"Good Morning America" anchor Robin Roberts receives Cronkite Award for Excellence in Journalism

Robin Roberts accepts the 31st Walter Cronkite Award for Excellence in Journalism from ASU provost Dr. Robert Page during a luncheon at the Sheraton Hotel in Phoenix on Oct. 6, 2014. Roberts has worked in television news for over 30 years and currently co-hosts ABC News’ “Good Morning America.” (Photo by Ben Moffat) Robin Roberts accepts the 31st Walter Cronkite Award for Excellence in Journalism from ASU provost Dr. Robert Page during a luncheon at the Sheraton Hotel in Phoenix on Oct. 6, 2014. Roberts has worked in television news for over 30 years and currently co-hosts ABC News’ “Good Morning America.” (Photo by Ben Moffat)

Nearly a thousand guests from local media outlets, current and former Cronkite School students and sponsors gathered in the Phoenix Ballroom at the Sheraton Downtown Phoenix Hotel to commemorate Robin Roberts, the 31st recipient of the Walter Cronkite Award for Excellence in Journalism.

Roberts, an award-winning anchor of ABC News’ morning show “Good Morning America,” told attendees that reporting is the same for all journalists .

“Journalism is journalism," Roberts said. “The subject matter may be different, but how you approach it as young journalists with the background that you do, the research that you do, how you approach a story is absolutely the same.”

Her humble introduction to television news began in 1983 when Roberts found her first job as a local sports anchor and reporter in Hattiesburg, Mississippi, for WDAM-TV.

She reported for ESPN in 1990 and stayed there for 15 years, leaving in 2005. Roberts’ assignments included anchoring “SportsCenter” and contributing to “NFL Primetime.”

Roberts was then named co-anchor of ABC News’s “Good Morning America” and led the program to the top spot in morning show rankings and earn three consecutive Emmy Awards for Outstanding Morning Program.

She also faced a public battle with breast cancer in 2007 and a rare bone marrow disorder called myelodysplastic syndrome.

Roberts now joins in the distinguished company of other journalists to receive the award, such as Bob Costas, current host of “Football Night in America,” and Diane Sawyer, former anchor “ABC News’ “World News."

(Left to right) Cronkite Endowment Board President David Bodney, journalism senior Analise Ortiz and journalism senior Megan Thompson watch Robin Roberts give her acceptance speech the 31st Walter Cronkite Award for Excellence in Journalism during a luncheon at the Sheraton Hotel in Phoenix on Oct. 6, 2014. Roberts has worked in television news for over 30 years and currently co-hosts ABC News’ “Good Morning America.” (Photo by Ben Moffat) (Left to right) Cronkite Endowment Board President David Bodney, journalism senior Analise Ortiz and journalism senior Megan Thompson watch Robin Roberts give her acceptance speech the 31st Walter Cronkite Award for Excellence in Journalism during a luncheon at the Sheraton Hotel in Phoenix on Oct. 6, 2014. Roberts has worked in television news for over 30 years and currently co-hosts ABC News’ “Good Morning America.” (Photo by Ben Moffat)

Christopher Callahan, dean of the Walter Cronkite School of Journalism and Mass Communication and university vice provost of the Downtown campus, started the luncheon by congratulating Roberts and recognizing her persistence and dedication.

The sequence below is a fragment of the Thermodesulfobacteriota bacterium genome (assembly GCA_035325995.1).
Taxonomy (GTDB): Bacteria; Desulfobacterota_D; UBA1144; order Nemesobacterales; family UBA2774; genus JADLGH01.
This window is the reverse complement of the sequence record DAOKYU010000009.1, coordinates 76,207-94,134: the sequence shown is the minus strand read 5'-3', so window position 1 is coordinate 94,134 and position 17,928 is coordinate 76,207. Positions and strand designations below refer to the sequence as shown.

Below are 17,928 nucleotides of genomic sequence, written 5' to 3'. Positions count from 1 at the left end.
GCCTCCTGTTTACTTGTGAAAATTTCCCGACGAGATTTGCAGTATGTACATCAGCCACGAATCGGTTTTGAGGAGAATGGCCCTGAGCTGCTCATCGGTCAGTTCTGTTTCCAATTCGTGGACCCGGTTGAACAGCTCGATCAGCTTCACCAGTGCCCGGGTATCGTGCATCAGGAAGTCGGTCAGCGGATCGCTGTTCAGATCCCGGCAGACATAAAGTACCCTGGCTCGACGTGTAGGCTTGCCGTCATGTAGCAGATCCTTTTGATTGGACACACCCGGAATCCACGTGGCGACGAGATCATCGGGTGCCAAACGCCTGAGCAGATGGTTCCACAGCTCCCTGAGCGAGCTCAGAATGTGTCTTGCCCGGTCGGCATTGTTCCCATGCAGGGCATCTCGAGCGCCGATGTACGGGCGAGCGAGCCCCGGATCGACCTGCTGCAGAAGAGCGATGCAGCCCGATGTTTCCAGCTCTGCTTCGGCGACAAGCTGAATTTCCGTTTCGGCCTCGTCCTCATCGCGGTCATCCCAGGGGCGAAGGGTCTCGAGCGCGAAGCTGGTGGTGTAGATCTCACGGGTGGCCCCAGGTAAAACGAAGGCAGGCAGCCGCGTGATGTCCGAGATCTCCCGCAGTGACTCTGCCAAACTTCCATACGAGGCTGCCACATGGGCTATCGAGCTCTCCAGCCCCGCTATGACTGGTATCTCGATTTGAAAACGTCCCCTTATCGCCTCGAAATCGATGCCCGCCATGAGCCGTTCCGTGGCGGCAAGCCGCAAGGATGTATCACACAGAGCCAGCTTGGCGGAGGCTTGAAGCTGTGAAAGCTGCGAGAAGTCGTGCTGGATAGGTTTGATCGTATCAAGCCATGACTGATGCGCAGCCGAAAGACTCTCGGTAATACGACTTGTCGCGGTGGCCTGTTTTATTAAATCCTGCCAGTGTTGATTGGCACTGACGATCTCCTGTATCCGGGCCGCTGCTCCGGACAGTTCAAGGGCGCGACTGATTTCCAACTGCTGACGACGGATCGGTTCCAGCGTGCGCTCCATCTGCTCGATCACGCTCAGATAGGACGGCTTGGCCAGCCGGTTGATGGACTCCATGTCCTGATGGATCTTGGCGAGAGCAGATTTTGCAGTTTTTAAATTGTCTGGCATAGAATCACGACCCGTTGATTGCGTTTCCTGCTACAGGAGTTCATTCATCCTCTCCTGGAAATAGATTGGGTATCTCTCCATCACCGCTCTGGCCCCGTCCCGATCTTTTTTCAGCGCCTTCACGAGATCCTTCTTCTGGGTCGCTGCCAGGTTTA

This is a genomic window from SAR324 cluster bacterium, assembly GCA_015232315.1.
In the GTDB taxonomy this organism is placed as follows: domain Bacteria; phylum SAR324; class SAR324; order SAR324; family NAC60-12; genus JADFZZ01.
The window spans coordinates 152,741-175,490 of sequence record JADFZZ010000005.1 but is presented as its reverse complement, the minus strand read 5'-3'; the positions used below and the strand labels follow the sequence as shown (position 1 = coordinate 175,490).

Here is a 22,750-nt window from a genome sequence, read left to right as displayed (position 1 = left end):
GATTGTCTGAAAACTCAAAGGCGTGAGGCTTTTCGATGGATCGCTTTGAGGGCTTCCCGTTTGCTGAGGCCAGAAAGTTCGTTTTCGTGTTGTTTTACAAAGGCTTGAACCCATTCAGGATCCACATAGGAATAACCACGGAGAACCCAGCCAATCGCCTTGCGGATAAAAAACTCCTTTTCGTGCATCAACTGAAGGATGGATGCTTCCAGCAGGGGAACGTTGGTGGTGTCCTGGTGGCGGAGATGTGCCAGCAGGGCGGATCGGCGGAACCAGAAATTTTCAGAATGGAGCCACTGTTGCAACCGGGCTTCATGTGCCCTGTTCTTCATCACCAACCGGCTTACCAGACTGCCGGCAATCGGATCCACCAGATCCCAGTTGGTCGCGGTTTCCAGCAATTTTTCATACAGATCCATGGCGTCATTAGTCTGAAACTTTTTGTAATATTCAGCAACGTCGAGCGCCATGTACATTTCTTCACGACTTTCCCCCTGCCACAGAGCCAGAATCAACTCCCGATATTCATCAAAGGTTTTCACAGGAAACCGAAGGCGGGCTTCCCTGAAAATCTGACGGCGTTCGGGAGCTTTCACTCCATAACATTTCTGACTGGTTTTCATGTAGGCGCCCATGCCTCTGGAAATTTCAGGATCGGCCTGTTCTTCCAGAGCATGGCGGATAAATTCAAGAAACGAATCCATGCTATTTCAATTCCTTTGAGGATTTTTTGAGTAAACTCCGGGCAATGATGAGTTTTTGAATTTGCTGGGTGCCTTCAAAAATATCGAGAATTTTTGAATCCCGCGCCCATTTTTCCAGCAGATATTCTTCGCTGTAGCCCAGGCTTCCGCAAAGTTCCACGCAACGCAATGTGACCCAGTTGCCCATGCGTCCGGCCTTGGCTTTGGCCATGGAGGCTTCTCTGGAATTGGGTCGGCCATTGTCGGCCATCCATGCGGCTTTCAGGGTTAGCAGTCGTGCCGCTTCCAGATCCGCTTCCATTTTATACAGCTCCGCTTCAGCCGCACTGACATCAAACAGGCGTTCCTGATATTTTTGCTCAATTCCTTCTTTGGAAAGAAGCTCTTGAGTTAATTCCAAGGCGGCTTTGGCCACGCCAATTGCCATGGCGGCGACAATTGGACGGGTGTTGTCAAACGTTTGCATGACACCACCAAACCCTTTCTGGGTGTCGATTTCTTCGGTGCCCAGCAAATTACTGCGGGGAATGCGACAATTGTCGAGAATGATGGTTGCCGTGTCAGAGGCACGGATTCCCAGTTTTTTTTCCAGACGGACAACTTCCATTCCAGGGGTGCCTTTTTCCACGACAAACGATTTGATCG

“In addition to both being great broadcast journalists, Walter and Robin share something else in common — both started their careers in sports broadcasting,” Callahan said. “And I can tell you Walter would have absolutely loved the scene yesterday in our First Amendment Forum, where Robin talked with hundreds of energized Cronkite students.”

Journalism and mass communication senior Analise Ortiz introduced Roberts before she accepted the award.

“Since 2005, we’ve started out days with her warm smile and compelling nature while watching ABC’s Good Morning America,” Ortiz said. “She is a fighter an advocate for donation of bone marrow and a symbol of hope, faith and courage to millions.”

Roberts then said a few words upon receiving the award, expressing her gratitude for those who have helped her throughout her life.

“Sally (Roberts’ sister) was my first mentor. She allowed me to tag along with her at the station and asked stupid questions to not make me feel like I was stupid and gave me the desire, and the hope and the belief that I could do what I do now,” Roberts said. “Then to be my bone marrow donor, to give me life, is just the most amazing thing. As we said about family, ‘We may not have it all together, but together, we have it all.’”

Roberts ended the interview and the luncheon by sharing a story saying why receiving the award was “in some way poetic.”

When Roberts was in the hospital, in a really bad state, she was hallucinating because of the medication she was taking. She told her girlfriend, Amber, and her family to leave the room because she needed to be alone.

“The next day, my family and friends came in and the nurse came in laughing," Roberts said. “Then we asked, ‘What’s so funny?’ and she said, ‘Well you missed it, Robin was hallucinating last night and she was at the foot of her bed interviewing someone.’ And we said, ‘Really? Who was I interviewing?’ ‘Walter Cronkite.’”

Reach the reporter at anicla@asu.edu or follow him on Twitter @andrewniclaASU

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